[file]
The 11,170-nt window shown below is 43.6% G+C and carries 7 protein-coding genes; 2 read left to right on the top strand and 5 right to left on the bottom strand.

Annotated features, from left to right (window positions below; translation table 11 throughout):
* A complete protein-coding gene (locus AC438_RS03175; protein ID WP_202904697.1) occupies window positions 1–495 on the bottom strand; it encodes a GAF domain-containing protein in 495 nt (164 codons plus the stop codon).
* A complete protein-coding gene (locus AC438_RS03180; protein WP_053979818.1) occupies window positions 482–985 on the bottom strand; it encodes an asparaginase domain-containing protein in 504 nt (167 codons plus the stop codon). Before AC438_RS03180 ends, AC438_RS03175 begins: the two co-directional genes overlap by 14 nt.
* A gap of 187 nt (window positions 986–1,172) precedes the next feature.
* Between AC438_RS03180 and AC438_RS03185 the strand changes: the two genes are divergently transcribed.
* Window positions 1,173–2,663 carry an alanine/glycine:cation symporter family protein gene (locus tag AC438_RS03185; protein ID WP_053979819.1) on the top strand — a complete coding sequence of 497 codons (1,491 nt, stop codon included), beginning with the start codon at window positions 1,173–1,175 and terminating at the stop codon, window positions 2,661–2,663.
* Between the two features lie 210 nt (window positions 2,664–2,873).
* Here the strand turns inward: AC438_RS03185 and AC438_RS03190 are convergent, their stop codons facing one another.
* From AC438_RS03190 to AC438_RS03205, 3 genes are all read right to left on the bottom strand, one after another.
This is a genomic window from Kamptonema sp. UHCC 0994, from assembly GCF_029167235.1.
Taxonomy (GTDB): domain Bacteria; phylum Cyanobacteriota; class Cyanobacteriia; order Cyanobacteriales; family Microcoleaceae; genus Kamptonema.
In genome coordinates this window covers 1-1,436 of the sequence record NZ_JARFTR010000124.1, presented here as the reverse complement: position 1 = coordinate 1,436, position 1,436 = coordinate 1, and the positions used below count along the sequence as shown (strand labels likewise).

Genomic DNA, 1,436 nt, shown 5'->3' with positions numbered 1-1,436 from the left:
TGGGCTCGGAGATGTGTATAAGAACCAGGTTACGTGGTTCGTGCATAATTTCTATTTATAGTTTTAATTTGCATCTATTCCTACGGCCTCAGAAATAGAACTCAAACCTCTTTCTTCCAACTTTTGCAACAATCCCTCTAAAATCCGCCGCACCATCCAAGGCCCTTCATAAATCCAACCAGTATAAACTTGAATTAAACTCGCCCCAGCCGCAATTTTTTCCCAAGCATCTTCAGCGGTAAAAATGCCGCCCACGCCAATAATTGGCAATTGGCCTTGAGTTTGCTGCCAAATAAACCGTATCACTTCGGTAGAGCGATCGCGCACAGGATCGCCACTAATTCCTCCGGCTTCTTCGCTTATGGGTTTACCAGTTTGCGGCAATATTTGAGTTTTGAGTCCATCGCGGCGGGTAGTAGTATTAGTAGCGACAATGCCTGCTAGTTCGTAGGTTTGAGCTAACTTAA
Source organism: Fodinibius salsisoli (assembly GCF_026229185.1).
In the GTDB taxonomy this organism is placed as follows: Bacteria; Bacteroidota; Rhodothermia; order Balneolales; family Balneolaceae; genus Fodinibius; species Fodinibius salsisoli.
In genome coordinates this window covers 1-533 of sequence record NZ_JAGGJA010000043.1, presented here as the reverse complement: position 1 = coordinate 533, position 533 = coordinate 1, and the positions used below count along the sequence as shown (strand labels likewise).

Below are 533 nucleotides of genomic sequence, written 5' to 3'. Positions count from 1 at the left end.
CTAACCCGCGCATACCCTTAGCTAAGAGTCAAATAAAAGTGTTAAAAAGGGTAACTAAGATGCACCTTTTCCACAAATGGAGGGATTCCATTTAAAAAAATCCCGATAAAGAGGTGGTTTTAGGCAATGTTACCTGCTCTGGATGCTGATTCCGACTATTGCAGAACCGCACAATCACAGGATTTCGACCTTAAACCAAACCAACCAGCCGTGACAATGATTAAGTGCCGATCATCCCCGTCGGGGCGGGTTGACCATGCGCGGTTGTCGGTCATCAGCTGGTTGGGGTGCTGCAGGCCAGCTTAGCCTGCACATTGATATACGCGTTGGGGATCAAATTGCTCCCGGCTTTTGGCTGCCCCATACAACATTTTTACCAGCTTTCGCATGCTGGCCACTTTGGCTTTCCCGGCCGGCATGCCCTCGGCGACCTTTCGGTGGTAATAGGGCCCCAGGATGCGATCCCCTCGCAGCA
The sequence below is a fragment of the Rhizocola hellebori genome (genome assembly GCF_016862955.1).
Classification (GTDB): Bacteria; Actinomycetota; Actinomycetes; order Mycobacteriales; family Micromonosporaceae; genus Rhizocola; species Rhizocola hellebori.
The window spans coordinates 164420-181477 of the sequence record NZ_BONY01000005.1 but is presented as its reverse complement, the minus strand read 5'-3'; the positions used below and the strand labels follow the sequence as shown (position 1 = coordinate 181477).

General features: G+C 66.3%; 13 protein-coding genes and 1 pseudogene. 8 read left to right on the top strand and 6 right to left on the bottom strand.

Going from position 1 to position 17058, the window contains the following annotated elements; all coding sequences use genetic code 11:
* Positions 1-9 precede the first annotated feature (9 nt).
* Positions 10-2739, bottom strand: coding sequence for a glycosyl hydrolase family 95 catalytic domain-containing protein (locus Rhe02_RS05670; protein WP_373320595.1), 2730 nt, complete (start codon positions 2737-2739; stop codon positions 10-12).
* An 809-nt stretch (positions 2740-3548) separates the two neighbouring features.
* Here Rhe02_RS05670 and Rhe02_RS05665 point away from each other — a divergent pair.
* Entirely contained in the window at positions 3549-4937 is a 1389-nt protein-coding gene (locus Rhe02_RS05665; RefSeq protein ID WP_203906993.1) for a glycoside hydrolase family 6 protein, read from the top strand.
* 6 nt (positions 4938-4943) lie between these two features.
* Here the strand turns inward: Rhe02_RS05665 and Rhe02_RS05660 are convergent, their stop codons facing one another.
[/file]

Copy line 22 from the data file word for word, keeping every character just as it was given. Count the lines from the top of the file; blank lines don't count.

Classification (GTDB): Bacteria; Actinomycetota; Actinomycetes; order Mycobacteriales; family Micromonosporaceae; genus Rhizocola; species Rhizocola hellebori.